You can take the CPC exam even if you have no professional experience; if you pass, you become a Certified Professional Coder-Apprentice (CPC-A). Once you have two years of experience and collect two letters of recommendation, you can become a fully qualified CPC.

In addition, the AAPC offers a number of more specialized medical coding certifications, such as Certified Outpatient Coding (COC), Certified Risk Adjustment Coder (CRC), and Certified Inpatient Coder (CIC).

For medical billers, the AAPC offers the Certified Professional Biller (CPB) designation. As with the CPC, you must maintain membership in the AAPC, and having an associate degree is recommended but not required. The CPB exam includes 200 multiple-choice questions that test your knowledge of billing regulations, claims tracking, coding, and more. A passing grade is 70 percent. Medical billing certification costs $425 through the AAPC.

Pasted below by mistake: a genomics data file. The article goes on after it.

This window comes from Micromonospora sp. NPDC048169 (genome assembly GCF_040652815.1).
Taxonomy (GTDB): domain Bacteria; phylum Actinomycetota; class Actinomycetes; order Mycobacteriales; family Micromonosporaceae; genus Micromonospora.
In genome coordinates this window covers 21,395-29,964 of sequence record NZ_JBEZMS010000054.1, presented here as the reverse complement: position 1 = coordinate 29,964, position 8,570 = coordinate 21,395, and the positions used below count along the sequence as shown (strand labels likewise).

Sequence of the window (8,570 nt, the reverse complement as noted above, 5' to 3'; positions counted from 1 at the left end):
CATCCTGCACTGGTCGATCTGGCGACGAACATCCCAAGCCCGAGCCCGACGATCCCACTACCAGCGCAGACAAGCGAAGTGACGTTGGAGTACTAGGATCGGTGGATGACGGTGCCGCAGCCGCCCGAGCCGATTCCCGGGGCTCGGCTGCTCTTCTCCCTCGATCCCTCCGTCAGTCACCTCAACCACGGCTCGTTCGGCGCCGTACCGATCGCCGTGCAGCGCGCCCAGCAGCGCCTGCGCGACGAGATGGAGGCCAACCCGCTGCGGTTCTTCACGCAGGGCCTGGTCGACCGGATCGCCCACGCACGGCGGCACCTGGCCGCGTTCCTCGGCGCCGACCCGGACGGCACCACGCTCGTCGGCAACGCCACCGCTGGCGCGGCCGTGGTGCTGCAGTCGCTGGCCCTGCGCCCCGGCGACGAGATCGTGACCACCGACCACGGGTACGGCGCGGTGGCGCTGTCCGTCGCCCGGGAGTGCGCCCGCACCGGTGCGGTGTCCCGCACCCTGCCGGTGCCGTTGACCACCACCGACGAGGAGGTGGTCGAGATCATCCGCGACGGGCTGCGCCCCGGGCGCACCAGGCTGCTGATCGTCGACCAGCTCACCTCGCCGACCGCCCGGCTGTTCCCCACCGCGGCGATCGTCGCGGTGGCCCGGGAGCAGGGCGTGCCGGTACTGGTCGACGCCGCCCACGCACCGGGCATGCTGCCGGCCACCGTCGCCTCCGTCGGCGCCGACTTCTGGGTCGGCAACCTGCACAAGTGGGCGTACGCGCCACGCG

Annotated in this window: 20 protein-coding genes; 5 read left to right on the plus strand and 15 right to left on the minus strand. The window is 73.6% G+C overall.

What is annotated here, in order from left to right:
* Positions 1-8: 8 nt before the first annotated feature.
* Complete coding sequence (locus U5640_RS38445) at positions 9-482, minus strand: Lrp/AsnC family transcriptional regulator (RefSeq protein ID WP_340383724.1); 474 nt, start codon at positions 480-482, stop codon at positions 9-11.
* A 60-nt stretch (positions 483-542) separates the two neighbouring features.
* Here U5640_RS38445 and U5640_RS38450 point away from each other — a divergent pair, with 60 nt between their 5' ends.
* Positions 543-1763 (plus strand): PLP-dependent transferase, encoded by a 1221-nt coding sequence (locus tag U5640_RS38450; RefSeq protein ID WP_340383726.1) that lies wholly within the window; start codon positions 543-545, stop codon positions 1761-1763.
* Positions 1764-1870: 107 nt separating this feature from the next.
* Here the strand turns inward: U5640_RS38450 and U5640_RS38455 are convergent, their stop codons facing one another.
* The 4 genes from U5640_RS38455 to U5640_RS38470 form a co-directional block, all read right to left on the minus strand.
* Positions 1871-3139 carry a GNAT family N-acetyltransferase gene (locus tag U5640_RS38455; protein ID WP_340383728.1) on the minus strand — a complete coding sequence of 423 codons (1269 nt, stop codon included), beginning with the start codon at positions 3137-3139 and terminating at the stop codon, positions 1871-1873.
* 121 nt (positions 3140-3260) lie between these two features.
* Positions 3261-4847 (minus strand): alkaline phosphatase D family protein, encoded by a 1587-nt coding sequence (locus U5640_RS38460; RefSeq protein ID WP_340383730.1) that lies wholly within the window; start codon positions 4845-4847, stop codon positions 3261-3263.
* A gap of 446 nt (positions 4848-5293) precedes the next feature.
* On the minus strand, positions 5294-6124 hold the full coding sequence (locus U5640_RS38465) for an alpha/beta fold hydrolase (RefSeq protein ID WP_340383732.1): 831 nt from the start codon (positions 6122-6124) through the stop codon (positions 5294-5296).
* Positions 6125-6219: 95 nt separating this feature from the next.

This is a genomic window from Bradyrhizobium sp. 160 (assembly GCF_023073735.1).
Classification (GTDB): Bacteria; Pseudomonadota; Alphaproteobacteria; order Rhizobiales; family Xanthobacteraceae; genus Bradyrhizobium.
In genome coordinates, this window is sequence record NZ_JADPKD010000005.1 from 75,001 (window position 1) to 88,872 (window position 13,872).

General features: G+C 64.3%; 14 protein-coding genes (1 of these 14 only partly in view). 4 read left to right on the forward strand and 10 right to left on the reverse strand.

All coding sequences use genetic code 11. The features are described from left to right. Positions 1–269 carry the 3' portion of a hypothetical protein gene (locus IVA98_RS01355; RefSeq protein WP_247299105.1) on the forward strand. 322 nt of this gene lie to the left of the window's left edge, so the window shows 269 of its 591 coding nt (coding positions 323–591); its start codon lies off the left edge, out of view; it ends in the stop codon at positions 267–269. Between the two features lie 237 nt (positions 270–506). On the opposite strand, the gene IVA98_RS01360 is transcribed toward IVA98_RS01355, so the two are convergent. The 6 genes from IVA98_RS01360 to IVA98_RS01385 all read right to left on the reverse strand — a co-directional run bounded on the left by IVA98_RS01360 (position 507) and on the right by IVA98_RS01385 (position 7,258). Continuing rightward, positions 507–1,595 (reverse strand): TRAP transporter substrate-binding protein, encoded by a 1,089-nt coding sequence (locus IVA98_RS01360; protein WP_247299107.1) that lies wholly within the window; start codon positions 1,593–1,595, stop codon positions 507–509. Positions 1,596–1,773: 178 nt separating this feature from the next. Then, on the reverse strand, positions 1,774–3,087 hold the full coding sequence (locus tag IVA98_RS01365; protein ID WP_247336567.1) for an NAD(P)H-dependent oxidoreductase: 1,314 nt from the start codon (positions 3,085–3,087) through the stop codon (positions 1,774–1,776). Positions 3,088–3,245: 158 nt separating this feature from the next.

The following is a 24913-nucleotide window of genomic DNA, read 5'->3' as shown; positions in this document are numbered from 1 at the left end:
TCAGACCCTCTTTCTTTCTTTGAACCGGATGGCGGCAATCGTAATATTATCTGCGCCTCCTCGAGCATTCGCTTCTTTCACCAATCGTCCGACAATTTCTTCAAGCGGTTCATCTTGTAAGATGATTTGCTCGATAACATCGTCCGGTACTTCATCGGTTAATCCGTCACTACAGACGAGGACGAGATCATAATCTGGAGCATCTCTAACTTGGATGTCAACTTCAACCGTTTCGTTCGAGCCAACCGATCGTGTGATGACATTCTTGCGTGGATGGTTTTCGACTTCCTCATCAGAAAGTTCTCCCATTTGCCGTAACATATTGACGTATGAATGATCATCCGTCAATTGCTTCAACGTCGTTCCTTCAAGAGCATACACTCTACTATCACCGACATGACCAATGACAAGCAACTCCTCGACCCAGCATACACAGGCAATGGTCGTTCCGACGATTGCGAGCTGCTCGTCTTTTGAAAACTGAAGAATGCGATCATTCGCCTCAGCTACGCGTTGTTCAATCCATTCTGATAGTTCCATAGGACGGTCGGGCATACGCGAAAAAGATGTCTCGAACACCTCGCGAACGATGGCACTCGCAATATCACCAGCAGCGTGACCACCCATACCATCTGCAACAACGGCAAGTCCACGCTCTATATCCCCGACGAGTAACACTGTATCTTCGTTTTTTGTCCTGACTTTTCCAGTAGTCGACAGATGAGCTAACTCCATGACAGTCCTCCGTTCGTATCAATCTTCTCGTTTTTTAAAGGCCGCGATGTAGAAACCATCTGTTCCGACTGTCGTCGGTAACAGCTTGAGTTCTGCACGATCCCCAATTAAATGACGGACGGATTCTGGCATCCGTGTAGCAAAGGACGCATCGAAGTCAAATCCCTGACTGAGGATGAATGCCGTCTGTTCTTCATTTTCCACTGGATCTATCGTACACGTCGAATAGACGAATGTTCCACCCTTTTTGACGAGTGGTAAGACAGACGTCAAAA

AHIMA

One of the most common certifications is the Certified Coding Specialist (CCS) designation offered by AHIMA. It's aimed at those who want to focus on medical coding in hospitals. In order to sit for the exam, you must have completed a medical coding training program that includes specific courses. Alternatively, you can qualify to take the exam if you have two years of coding experience OR a current coding certification plus one year of experience.